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EMIR Refit – Your path to compliance

A decade of regulations to enhance derivates market integrity


Risks associated with Over-the-Counter (OTC) derivatives trades — including systemic, counterparty credit and operational risk — were in the spotlight of regulators following the 2008 global financial crisis. In response, a global framework for reporting requirements was created and the “European Market Infrastructure Regulation (EMIR)” was introduced in Europe by the EU parliament, requiring all firms that engage with derivatives contracts, to report the transaction. The objective was to increase transparency and identify any systemic risks linked to these transactions.

This publication represented a first stone set by the regulator which has been regularly finetuned through the monitoring and observation of the market implementation. This led the European Commission to publish the first Refit proposal in 2017, which eventually entered into force in 2019 as Regulation (EU) 2019/834 — also known as “EMIR Refit” . The regulator conducted this review to address shortfalls and, in some cases, alleviate compliance burdens, such as inconsistent definitions and formats that do not align with global standards, and the lack of detailed information for reporting validation and reconciliation processes.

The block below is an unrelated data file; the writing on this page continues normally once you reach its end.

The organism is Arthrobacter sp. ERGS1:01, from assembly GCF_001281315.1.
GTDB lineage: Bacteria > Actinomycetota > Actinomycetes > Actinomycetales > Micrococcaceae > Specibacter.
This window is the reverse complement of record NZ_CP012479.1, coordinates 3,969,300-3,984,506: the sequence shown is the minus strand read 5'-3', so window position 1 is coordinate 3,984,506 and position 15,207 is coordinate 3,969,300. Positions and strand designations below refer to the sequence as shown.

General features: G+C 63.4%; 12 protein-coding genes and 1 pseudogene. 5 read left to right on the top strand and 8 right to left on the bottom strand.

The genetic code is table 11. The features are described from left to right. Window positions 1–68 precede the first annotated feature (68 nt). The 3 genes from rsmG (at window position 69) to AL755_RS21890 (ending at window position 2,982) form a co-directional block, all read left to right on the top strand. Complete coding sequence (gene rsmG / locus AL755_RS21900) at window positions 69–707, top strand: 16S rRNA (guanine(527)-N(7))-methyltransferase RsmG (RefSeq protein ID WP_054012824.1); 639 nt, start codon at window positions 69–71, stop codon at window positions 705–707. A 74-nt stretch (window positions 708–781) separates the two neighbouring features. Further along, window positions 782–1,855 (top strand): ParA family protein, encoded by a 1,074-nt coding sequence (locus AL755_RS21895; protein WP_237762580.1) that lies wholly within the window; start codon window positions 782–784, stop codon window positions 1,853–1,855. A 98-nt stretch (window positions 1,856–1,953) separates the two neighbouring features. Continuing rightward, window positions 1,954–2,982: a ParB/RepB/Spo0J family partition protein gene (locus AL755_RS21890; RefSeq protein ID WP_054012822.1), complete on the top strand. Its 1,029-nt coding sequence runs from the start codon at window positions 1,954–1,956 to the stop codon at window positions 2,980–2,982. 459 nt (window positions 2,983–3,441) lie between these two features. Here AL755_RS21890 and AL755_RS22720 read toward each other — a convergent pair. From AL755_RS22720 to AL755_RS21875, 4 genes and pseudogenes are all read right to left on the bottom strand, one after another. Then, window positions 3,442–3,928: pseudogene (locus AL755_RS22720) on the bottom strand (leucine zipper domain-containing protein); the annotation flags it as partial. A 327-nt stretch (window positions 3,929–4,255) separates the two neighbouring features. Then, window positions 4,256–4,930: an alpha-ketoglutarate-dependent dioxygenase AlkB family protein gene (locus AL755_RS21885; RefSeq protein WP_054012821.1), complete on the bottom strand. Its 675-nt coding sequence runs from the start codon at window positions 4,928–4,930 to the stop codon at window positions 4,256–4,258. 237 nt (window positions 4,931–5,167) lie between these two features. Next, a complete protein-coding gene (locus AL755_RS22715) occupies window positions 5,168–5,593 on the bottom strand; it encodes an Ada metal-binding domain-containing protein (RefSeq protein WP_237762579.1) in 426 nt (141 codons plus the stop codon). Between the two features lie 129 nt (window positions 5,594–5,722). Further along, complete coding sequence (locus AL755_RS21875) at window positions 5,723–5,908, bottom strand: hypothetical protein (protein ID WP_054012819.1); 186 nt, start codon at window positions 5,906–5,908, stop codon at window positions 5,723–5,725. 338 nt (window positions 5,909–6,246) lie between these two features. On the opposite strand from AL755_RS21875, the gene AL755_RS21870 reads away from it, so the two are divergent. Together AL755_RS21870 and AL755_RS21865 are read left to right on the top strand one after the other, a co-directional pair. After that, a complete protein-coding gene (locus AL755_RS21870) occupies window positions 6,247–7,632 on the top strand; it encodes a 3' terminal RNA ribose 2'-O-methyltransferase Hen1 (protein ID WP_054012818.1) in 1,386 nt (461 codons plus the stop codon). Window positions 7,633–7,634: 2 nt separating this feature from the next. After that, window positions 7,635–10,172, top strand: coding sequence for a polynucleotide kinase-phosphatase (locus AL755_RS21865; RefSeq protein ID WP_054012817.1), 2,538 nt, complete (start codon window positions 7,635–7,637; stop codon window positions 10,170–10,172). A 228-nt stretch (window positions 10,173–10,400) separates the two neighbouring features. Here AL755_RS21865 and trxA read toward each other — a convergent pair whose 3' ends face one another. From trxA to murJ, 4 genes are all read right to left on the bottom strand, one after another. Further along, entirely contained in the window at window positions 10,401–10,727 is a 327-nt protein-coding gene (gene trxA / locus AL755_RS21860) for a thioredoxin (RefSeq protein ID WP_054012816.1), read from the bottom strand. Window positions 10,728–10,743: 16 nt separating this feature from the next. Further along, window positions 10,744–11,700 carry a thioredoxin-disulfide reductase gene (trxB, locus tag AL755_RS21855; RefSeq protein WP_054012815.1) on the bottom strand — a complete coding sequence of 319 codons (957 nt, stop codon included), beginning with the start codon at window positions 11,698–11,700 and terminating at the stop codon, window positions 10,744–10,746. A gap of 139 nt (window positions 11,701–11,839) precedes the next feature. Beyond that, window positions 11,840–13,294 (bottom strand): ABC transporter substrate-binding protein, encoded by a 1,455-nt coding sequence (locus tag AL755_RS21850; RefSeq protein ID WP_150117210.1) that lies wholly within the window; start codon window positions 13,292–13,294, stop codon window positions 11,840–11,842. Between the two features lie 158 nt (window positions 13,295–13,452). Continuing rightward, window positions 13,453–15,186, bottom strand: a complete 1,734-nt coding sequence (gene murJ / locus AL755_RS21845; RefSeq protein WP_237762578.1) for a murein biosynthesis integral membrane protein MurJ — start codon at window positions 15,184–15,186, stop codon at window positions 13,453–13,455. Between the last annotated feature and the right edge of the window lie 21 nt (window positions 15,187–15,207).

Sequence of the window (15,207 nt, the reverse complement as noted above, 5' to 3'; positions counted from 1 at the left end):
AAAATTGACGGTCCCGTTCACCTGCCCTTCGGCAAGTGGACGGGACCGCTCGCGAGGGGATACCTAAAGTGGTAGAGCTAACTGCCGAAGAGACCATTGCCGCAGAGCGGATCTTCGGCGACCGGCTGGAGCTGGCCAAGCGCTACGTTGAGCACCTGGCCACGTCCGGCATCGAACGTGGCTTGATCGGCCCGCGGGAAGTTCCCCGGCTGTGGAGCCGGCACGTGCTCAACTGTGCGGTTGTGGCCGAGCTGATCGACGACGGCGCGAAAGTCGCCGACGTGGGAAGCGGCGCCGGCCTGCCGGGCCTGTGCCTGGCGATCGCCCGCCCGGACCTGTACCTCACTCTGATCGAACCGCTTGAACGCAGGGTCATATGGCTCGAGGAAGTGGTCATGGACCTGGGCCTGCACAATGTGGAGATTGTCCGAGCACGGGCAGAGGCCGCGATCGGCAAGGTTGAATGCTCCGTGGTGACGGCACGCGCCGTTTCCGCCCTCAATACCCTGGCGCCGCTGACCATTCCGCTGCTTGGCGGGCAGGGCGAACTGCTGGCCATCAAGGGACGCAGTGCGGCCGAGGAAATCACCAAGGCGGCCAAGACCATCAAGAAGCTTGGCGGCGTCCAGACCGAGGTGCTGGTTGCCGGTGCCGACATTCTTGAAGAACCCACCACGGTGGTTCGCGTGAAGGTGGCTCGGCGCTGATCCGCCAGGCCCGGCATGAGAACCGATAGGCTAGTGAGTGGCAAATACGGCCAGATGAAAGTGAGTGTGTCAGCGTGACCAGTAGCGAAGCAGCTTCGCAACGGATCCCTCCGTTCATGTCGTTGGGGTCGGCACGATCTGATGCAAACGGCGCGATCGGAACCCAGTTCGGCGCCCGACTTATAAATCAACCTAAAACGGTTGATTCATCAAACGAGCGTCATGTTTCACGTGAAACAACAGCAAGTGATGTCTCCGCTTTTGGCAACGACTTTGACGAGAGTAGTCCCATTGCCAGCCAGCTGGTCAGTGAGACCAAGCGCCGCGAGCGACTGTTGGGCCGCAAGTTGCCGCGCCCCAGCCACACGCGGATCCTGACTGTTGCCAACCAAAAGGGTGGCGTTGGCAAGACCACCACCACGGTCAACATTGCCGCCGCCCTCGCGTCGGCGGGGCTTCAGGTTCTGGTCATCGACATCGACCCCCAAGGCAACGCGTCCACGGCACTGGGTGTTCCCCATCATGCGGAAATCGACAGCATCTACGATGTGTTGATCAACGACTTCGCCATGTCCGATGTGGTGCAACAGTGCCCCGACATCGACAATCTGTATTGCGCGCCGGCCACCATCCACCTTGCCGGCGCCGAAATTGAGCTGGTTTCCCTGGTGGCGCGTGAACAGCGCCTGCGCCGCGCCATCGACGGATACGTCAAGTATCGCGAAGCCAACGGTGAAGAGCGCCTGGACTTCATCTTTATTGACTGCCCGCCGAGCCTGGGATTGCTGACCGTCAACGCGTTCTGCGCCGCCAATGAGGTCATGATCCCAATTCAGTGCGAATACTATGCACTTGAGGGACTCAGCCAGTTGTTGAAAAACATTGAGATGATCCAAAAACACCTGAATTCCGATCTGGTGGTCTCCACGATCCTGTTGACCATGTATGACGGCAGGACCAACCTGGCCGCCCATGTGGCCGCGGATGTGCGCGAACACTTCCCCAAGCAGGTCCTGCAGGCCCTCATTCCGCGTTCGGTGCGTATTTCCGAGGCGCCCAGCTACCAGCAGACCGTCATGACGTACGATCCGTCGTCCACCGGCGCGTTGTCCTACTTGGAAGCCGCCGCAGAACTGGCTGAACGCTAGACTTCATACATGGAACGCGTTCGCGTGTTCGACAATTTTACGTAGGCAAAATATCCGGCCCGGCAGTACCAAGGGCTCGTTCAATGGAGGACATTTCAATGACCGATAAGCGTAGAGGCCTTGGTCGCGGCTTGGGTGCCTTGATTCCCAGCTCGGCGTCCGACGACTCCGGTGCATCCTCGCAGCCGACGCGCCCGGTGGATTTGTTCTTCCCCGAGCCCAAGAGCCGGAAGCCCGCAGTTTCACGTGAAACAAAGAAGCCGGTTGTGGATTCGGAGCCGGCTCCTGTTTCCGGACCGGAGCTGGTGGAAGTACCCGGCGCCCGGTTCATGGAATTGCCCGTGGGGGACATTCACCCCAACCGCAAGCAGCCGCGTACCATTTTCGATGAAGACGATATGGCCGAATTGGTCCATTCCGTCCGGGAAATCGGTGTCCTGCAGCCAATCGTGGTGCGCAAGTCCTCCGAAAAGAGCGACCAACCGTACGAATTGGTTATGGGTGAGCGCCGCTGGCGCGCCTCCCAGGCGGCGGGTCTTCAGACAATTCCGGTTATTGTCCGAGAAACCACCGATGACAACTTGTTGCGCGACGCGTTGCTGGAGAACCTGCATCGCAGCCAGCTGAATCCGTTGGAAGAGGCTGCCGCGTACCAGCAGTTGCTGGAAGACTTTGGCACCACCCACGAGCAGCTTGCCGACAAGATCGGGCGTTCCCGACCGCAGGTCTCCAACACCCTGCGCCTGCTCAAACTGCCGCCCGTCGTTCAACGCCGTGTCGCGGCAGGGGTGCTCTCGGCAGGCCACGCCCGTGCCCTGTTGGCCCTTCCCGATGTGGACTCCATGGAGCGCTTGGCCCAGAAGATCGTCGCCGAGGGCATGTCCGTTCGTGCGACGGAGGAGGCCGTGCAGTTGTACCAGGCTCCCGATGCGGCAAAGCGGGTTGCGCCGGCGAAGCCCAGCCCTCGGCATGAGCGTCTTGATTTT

Finally, another cycle of revision was conducted through exchanges with stakeholders, such as industry working groups. In October 2022, ESMA published the revised ITS/RTS Technical standards on reporting and the deadline for their implementation, thereby confirming the start date of the new reporting requirements on 29 April 2024.

EMIR Refit aims to increase the derivatives transactions transparency, standardization and data quality



The following can be listed as key objectives of this latest adjustment:


  • Enhancing reporting robustness and completeness of derivative products (OTC derivatives and listed derivatives) among entities;
  • Improving the regulators' ability to measure risk and supervise finance markets by improving transparency, granularity and standardization of the information required;